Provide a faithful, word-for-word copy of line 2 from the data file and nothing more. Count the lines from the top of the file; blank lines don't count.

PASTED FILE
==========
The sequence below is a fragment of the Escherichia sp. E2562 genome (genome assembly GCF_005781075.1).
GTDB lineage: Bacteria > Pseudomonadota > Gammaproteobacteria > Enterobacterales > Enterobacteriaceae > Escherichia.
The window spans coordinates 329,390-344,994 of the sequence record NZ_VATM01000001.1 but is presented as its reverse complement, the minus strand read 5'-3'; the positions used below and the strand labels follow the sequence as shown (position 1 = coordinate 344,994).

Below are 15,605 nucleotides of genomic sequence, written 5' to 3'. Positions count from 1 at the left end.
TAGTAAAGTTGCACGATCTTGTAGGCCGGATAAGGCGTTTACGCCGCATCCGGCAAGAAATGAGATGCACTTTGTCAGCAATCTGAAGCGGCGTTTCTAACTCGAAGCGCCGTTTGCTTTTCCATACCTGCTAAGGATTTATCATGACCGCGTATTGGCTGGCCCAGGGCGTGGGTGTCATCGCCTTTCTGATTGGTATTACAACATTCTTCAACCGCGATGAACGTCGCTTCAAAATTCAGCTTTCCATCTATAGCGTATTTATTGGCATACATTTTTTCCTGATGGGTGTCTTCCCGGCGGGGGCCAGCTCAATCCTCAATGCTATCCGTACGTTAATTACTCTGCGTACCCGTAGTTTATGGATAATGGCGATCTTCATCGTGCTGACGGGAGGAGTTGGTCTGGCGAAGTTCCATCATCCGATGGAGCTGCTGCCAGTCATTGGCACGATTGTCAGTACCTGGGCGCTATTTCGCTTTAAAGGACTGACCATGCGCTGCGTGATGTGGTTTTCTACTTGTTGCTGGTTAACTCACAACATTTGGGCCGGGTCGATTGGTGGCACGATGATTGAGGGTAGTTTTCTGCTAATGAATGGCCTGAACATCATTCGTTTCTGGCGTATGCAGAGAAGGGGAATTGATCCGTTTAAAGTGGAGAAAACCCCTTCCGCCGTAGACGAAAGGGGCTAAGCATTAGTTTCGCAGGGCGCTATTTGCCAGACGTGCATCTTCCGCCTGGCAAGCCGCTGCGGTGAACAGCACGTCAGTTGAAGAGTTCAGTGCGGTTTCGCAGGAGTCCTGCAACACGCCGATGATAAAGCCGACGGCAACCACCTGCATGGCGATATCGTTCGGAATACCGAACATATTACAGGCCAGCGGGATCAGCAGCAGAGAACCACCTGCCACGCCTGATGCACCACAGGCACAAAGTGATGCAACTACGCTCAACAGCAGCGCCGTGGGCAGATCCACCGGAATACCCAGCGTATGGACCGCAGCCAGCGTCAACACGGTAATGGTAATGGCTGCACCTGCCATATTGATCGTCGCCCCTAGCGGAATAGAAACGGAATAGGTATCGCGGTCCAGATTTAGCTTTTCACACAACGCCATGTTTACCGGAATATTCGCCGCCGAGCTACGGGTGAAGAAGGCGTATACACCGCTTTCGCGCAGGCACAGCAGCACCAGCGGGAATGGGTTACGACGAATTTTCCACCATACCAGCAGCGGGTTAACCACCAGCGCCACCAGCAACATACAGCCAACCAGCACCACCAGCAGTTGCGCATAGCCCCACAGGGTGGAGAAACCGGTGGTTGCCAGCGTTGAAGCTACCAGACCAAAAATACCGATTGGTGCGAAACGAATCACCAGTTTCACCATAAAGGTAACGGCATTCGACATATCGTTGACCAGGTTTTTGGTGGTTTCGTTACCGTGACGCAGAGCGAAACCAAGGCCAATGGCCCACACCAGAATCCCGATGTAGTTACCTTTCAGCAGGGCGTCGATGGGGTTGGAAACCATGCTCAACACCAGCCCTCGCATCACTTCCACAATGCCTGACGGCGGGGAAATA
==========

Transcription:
GTDB lineage: Bacteria > Pseudomonadota > Gammaproteobacteria > Enterobacterales > Enterobacteriaceae > Escherichia.